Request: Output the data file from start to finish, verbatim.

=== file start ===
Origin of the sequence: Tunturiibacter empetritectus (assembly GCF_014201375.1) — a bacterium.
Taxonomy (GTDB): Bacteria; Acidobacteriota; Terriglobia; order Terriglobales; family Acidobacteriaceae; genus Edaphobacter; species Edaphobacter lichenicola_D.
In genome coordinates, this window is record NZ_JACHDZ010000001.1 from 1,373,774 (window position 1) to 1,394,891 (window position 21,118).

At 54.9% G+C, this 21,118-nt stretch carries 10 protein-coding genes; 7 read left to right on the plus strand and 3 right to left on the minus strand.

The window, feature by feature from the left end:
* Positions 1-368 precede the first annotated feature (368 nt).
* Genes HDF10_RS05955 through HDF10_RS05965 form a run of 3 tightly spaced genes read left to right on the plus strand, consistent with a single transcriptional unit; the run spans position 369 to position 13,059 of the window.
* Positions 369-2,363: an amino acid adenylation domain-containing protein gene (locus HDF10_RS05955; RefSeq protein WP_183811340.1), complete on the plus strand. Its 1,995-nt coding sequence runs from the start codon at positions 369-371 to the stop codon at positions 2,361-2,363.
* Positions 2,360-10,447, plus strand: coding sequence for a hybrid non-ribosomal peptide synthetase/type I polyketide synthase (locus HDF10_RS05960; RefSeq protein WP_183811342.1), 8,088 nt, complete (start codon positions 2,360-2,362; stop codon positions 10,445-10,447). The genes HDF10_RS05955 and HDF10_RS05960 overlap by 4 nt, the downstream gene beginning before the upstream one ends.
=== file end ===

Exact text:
Origin of the sequence: Tunturiibacter empetritectus (assembly GCF_014201375.1) — a bacterium.
Taxonomy (GTDB): Bacteria; Acidobacteriota; Terriglobia; order Terriglobales; family Acidobacteriaceae; genus Edaphobacter; species Edaphobacter lichenicola_D.
In genome coordinates, this window is record NZ_JACHDZ010000001.1 from 1,373,774 (window position 1) to 1,394,891 (window position 21,118).

At 54.9% G+C, this 21,118-nt stretch carries 10 protein-coding genes; 7 read left to right on the plus strand and 3 right to left on the minus strand.

The window, feature by feature from the left end:
* Positions 1-368 precede the first annotated feature (368 nt).
* Genes HDF10_RS05955 through HDF10_RS05965 form a run of 3 tightly spaced genes read left to right on the plus strand, consistent with a single transcriptional unit; the run spans position 369 to position 13,059 of the window.
* Positions 369-2,363: an amino acid adenylation domain-containing protein gene (locus HDF10_RS05955; RefSeq protein WP_183811340.1), complete on the plus strand. Its 1,995-nt coding sequence runs from the start codon at positions 369-371 to the stop codon at positions 2,361-2,363.
* Positions 2,360-10,447, plus strand: coding sequence for a hybrid non-ribosomal peptide synthetase/type I polyketide synthase (locus HDF10_RS05960; RefSeq protein WP_183811342.1), 8,088 nt, complete (start codon positions 2,360-2,362; stop codon positions 10,445-10,447). The genes HDF10_RS05955 and HDF10_RS05960 overlap by 4 nt, the downstream gene beginning before the upstream one ends.